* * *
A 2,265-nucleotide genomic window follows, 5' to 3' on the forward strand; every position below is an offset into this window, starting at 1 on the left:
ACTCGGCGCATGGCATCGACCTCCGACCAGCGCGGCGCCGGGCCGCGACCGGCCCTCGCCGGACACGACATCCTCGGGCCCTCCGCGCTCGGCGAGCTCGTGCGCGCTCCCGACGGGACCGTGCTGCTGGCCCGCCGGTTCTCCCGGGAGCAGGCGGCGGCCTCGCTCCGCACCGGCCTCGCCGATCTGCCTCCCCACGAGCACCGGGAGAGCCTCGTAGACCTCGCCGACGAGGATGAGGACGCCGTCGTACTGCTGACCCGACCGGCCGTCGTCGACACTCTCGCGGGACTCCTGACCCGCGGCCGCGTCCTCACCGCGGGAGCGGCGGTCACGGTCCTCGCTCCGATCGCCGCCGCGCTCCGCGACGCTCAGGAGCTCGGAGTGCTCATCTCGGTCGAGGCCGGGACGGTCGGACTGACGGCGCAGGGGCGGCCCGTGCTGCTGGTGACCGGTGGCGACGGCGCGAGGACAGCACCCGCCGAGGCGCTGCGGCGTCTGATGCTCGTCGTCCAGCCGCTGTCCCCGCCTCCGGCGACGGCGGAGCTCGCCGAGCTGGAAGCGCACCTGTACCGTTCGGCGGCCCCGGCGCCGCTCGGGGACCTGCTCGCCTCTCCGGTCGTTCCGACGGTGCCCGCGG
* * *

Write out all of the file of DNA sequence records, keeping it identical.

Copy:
A 2,265-nucleotide genomic window follows, 5' to 3' on the forward strand; every position below is an offset into this window, starting at 1 on the left:
ACTCGGCGCATGGCATCGACCTCCGACCAGCGCGGCGCCGGGCCGCGACCGGCCCTCGCCGGACACGACATCCTCGGGCCCTCCGCGCTCGGCGAGCTCGTGCGCGCTCCCGACGGGACCGTGCTGCTGGCCCGCCGGTTCTCCCGGGAGCAGGCGGCGGCCTCGCTCCGCACCGGCCTCGCCGATCTGCCTCCCCACGAGCACCGGGAGAGCCTCGTAGACCTCGCCGACGAGGATGAGGACGCCGTCGTACTGCTGACCCGACCGGCCGTCGTCGACACTCTCGCGGGACTCCTGACCCGCGGCCGCGTCCTCACCGCGGGAGCGGCGGTCACGGTCCTCGCTCCGATCGCCGCCGCGCTCCGCGACGCTCAGGAGCTCGGAGTGCTCATCTCGGTCGAGGCCGGGACGGTCGGACTGACGGCGCAGGGGCGGCCCGTGCTGCTGGTGACCGGTGGCGACGGCGCGAGGACAGCACCCGCCGAGGCGCTGCGGCGTCTGATGCTCGTCGTCCAGCCGCTGTCCCCGCCTCCGGCGACGGCGGAGCTCGCCGAGCTGGAAGCGCACCTGTACCGTTCGGCGGCCCCGGCGCCGCTCGGGGACCTGCTCGCCTCTCCGGTCGTTCCGACGGTGCCCGCGG